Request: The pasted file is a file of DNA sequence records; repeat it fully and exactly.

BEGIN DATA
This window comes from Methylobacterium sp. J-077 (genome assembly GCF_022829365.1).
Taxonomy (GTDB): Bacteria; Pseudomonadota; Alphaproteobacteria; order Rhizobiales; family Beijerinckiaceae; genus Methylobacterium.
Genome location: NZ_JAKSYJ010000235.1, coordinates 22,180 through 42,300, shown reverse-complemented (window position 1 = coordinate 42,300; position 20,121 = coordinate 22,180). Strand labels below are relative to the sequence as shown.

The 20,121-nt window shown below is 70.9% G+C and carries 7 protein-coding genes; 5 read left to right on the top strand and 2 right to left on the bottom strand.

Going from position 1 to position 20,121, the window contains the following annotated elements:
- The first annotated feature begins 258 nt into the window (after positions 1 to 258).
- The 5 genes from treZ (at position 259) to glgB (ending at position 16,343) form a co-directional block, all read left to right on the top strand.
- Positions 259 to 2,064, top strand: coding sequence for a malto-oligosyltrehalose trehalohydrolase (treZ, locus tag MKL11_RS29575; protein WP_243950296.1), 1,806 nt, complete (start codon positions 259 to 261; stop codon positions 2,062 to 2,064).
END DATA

This window comes from Methylobacterium sp. J-077 (genome assembly GCF_022829365.1).
Taxonomy (GTDB): Bacteria; Pseudomonadota; Alphaproteobacteria; order Rhizobiales; family Beijerinckiaceae; genus Methylobacterium.
Genome location: NZ_JAKSYJ010000235.1, coordinates 22,180 through 42,300, shown reverse-complemented (window position 1 = coordinate 42,300; position 20,121 = coordinate 22,180). Strand labels below are relative to the sequence as shown.

The 20,121-nt window shown below is 70.9% G+C and carries 7 protein-coding genes; 5 read left to right on the top strand and 2 right to left on the bottom strand.

Going from position 1 to position 20,121, the window contains the following annotated elements:
- The first annotated feature begins 258 nt into the window (after positions 1 to 258).
- The 5 genes from treZ (at position 259) to glgB (ending at position 16,343) form a co-directional block, all read left to right on the top strand.
- Positions 259 to 2,064, top strand: coding sequence for a malto-oligosyltrehalose trehalohydrolase (treZ, locus tag MKL11_RS29575; protein WP_243950296.1), 1,806 nt, complete (start codon positions 259 to 261; stop codon positions 2,062 to 2,064).